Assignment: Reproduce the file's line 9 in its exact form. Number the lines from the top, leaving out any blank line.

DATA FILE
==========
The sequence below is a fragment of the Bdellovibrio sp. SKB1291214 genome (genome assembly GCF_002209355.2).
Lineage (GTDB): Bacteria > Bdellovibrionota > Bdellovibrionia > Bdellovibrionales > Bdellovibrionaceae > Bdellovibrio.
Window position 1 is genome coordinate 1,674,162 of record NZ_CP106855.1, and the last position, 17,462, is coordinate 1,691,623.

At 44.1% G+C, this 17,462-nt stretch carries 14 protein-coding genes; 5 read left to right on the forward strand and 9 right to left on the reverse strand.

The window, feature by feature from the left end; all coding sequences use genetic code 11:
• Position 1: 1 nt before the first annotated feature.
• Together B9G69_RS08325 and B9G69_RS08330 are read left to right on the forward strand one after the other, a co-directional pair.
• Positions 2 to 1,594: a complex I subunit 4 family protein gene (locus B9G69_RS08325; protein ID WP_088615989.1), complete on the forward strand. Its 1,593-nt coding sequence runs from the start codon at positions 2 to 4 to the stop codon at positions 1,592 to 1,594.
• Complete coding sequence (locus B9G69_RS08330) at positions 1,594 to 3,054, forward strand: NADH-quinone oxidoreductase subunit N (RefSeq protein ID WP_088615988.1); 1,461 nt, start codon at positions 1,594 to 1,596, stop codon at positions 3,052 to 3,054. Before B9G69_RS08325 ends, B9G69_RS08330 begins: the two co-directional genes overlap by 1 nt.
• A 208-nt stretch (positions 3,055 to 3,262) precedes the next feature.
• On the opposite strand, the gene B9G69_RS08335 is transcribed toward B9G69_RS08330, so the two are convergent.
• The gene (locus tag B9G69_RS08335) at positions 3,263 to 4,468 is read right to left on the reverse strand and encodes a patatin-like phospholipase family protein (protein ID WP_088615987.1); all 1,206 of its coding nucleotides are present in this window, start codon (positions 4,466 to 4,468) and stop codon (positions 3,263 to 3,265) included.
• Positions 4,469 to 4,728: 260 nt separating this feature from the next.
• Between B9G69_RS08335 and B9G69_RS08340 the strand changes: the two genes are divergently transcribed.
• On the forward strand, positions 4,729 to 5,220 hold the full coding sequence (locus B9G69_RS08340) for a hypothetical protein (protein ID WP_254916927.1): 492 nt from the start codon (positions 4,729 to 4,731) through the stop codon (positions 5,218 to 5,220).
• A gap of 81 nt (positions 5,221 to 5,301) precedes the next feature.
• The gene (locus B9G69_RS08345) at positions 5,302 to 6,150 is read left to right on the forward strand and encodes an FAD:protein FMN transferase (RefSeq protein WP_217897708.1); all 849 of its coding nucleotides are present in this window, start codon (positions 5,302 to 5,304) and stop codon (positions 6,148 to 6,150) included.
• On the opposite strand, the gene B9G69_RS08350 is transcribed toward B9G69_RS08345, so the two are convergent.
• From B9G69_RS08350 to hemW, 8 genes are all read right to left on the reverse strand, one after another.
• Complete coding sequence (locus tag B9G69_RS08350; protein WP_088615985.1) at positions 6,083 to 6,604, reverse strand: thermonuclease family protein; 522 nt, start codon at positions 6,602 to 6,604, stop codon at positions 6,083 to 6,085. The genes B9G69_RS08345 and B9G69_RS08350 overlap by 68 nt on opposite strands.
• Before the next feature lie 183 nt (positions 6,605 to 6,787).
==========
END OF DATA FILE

• Complete coding sequence (locus B9G69_RS08330) at positions 1,594 to 3,054, forward strand: NADH-quinone oxidoreductase subunit N (RefSeq protein ID WP_088615988.1); 1,461 nt, start codon at positions 1,594 to 1,596, stop codon at positions 3,052 to 3,054. Before B9G69_RS08325 ends, B9G69_RS08330 begins: the two co-directional genes overlap by 1 nt.